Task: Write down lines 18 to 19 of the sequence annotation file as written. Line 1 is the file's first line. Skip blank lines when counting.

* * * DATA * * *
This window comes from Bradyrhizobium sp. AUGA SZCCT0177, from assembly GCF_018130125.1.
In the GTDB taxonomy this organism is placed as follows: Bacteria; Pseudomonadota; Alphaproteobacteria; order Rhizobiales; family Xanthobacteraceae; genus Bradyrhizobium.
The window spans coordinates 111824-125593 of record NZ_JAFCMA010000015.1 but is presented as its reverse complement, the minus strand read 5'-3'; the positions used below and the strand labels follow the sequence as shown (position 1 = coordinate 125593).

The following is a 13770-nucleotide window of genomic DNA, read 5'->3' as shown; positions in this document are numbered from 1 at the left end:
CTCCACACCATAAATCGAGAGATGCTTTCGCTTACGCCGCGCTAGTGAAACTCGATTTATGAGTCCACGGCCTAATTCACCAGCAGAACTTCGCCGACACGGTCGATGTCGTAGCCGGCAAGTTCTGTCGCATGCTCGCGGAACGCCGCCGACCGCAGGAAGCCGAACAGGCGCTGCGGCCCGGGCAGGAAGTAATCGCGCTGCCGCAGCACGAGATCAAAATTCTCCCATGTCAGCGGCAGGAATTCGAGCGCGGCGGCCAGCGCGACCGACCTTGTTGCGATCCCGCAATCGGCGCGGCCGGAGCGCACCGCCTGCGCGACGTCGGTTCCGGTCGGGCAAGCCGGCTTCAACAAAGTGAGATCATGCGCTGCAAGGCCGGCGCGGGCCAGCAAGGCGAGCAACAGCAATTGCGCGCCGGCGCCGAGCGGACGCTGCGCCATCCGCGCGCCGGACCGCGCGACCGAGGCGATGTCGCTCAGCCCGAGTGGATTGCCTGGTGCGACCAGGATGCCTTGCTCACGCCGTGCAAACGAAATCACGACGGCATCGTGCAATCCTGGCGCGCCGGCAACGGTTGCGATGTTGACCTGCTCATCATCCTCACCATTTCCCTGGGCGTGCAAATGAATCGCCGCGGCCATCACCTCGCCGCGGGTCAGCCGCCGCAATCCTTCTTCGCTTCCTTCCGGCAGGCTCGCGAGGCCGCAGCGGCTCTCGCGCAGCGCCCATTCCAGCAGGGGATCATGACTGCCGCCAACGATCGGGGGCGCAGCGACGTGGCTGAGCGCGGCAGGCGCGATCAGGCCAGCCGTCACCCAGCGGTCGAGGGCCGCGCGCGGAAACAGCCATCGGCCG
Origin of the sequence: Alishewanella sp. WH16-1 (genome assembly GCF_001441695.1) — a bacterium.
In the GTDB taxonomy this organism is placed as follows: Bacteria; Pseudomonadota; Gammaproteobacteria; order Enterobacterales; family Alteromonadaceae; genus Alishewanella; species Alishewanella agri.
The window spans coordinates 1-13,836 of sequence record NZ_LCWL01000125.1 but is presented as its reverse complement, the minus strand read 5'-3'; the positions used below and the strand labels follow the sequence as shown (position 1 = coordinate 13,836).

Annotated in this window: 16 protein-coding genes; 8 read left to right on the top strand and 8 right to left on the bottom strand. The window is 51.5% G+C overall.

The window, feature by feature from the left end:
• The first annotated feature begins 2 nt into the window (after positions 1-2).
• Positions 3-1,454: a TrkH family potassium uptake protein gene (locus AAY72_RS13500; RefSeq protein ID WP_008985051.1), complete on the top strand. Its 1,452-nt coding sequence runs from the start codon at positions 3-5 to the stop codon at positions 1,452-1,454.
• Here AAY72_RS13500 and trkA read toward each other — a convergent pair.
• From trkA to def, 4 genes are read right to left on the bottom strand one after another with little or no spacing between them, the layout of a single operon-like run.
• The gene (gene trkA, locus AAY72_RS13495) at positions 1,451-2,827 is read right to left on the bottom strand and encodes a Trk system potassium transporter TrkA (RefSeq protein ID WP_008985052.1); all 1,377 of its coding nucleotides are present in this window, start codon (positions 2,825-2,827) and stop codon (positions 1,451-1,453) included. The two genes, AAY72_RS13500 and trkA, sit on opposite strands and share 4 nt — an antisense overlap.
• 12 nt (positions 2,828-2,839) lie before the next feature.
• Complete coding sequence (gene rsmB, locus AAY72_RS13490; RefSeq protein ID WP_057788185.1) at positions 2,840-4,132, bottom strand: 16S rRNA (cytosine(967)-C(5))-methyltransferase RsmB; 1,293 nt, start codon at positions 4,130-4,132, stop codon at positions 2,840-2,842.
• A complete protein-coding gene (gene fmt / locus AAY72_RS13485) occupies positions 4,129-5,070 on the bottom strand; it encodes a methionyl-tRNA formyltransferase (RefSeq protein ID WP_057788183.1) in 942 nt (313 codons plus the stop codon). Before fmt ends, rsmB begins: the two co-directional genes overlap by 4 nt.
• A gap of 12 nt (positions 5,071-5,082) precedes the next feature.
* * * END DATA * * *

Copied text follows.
• A complete protein-coding gene (gene fmt / locus AAY72_RS13485) occupies positions 4,129-5,070 on the bottom strand; it encodes a methionyl-tRNA formyltransferase (RefSeq protein ID WP_057788183.1) in 942 nt (313 codons plus the stop codon). Before fmt ends, rsmB begins: the two co-directional genes overlap by 4 nt.
• A gap of 12 nt (positions 5,071-5,082) precedes the next feature.